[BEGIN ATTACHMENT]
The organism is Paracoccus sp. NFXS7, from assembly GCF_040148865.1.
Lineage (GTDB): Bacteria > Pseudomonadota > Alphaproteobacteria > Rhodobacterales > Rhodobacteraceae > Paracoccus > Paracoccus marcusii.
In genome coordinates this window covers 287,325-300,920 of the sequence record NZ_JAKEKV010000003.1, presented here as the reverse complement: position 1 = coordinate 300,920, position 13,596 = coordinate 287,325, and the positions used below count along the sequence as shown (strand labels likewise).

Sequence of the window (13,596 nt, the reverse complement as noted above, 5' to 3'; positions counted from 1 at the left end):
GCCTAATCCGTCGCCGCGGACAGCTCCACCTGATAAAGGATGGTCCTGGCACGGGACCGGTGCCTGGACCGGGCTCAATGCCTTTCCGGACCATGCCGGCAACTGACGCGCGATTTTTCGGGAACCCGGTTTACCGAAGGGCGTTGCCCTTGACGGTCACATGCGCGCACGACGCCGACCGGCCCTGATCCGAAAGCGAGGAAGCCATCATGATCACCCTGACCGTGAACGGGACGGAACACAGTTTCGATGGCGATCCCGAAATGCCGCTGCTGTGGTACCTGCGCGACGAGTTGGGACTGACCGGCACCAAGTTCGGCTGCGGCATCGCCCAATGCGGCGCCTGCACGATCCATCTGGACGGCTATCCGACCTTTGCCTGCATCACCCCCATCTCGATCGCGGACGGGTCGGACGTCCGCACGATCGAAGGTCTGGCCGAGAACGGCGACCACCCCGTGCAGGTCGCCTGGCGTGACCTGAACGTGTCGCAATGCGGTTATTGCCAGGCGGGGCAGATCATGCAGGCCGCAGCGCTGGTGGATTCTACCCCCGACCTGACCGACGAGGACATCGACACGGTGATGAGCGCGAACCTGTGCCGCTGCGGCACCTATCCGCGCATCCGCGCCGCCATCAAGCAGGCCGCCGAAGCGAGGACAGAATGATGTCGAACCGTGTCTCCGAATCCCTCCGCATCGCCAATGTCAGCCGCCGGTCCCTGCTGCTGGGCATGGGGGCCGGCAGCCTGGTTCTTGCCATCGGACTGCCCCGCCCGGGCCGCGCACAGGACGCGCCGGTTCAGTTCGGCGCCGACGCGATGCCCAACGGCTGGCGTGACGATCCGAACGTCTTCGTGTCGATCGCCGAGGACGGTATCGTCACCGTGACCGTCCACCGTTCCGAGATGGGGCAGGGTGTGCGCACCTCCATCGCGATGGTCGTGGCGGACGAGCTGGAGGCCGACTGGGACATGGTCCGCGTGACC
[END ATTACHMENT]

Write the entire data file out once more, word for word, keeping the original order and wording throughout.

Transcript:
The organism is Paracoccus sp. NFXS7, from assembly GCF_040148865.1.
Lineage (GTDB): Bacteria > Pseudomonadota > Alphaproteobacteria > Rhodobacterales > Rhodobacteraceae > Paracoccus > Paracoccus marcusii.
In genome coordinates this window covers 287,325-300,920 of the sequence record NZ_JAKEKV010000003.1, presented here as the reverse complement: position 1 = coordinate 300,920, position 13,596 = coordinate 287,325, and the positions used below count along the sequence as shown (strand labels likewise).

Sequence of the window (13,596 nt, the reverse complement as noted above, 5' to 3'; positions counted from 1 at the left end):
GCCTAATCCGTCGCCGCGGACAGCTCCACCTGATAAAGGATGGTCCTGGCACGGGACCGGTGCCTGGACCGGGCTCAATGCCTTTCCGGACCATGCCGGCAACTGACGCGCGATTTTTCGGGAACCCGGTTTACCGAAGGGCGTTGCCCTTGACGGTCACATGCGCGCACGACGCCGACCGGCCCTGATCCGAAAGCGAGGAAGCCATCATGATCACCCTGACCGTGAACGGGACGGAACACAGTTTCGATGGCGATCCCGAAATGCCGCTGCTGTGGTACCTGCGCGACGAGTTGGGACTGACCGGCACCAAGTTCGGCTGCGGCATCGCCCAATGCGGCGCCTGCACGATCCATCTGGACGGCTATCCGACCTTTGCCTGCATCACCCCCATCTCGATCGCGGACGGGTCGGACGTCCGCACGATCGAAGGTCTGGCCGAGAACGGCGACCACCCCGTGCAGGTCGCCTGGCGTGACCTGAACGTGTCGCAATGCGGTTATTGCCAGGCGGGGCAGATCATGCAGGCCGCAGCGCTGGTGGATTCTACCCCCGACCTGACCGACGAGGACATCGACACGGTGATGAGCGCGAACCTGTGCCGCTGCGGCACCTATCCGCGCATCCGCGCCGCCATCAAGCAGGCCGCCGAAGCGAGGACAGAATGATGTCGAACCGTGTCTCCGAATCCCTCCGCATCGCCAATGTCAGCCGCCGGTCCCTGCTGCTGGGCATGGGGGCCGGCAGCCTGGTTCTTGCCATCGGACTGCCCCGCCCGGGCCGCGCACAGGACGCGCCGGTTCAGTTCGGCGCCGACGCGATGCCCAACGGCTGGCGTGACGATCCGAACGTCTTCGTGTCGATCGCCGAGGACGGTATCGTCACCGTGACCGTCCACCGTTCCGAGATGGGGCAGGGTGTGCGCACCTCCATCGCGATGGTCGTGGCGGACGAGCTGGAGGCCGACTGGGACATGGTCCGCGTGACC